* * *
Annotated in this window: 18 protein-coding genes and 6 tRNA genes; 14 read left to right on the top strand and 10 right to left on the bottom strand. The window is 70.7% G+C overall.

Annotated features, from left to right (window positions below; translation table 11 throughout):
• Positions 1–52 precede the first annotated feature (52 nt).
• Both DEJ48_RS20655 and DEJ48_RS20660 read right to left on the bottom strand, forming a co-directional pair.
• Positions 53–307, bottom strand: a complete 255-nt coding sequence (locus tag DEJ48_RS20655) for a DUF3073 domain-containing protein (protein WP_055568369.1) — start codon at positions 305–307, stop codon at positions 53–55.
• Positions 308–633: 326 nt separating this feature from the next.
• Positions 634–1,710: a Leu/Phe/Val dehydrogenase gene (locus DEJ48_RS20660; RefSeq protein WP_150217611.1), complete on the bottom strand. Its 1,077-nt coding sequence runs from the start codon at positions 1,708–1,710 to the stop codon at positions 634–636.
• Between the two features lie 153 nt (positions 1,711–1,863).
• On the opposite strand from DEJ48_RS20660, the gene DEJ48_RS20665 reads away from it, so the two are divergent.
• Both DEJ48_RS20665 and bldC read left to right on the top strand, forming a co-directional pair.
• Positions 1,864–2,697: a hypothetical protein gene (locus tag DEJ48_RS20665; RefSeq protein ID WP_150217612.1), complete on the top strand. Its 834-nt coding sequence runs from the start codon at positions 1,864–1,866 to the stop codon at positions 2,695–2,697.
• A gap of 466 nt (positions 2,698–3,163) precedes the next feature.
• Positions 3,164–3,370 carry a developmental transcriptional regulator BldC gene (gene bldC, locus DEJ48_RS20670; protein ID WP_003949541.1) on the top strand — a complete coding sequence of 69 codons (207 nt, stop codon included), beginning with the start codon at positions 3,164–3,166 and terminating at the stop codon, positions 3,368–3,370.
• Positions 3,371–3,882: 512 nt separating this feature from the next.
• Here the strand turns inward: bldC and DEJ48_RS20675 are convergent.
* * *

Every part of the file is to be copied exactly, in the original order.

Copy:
Annotated in this window: 18 protein-coding genes and 6 tRNA genes; 14 read left to right on the top strand and 10 right to left on the bottom strand. The window is 70.7% G+C overall.

Annotated features, from left to right (window positions below; translation table 11 throughout):
• Positions 1–52 precede the first annotated feature (52 nt).
• Both DEJ48_RS20655 and DEJ48_RS20660 read right to left on the bottom strand, forming a co-directional pair.
• Positions 53–307, bottom strand: a complete 255-nt coding sequence (locus tag DEJ48_RS20655) for a DUF3073 domain-containing protein (protein WP_055568369.1) — start codon at positions 305–307, stop codon at positions 53–55.
• Positions 308–633: 326 nt separating this feature from the next.
• Positions 634–1,710: a Leu/Phe/Val dehydrogenase gene (locus DEJ48_RS20660; RefSeq protein WP_150217611.1), complete on the bottom strand. Its 1,077-nt coding sequence runs from the start codon at positions 1,708–1,710 to the stop codon at positions 634–636.
• Between the two features lie 153 nt (positions 1,711–1,863).
• On the opposite strand from DEJ48_RS20660, the gene DEJ48_RS20665 reads away from it, so the two are divergent.
• Both DEJ48_RS20665 and bldC read left to right on the top strand, forming a co-directional pair.
• Positions 1,864–2,697: a hypothetical protein gene (locus tag DEJ48_RS20665; RefSeq protein ID WP_150217612.1), complete on the top strand. Its 834-nt coding sequence runs from the start codon at positions 1,864–1,866 to the stop codon at positions 2,695–2,697.
• A gap of 466 nt (positions 2,698–3,163) precedes the next feature.
• Positions 3,164–3,370 carry a developmental transcriptional regulator BldC gene (gene bldC, locus DEJ48_RS20670; protein ID WP_003949541.1) on the top strand — a complete coding sequence of 69 codons (207 nt, stop codon included), beginning with the start codon at positions 3,164–3,166 and terminating at the stop codon, positions 3,368–3,370.
• Positions 3,371–3,882: 512 nt separating this feature from the next.
• Here the strand turns inward: bldC and DEJ48_RS20675 are convergent.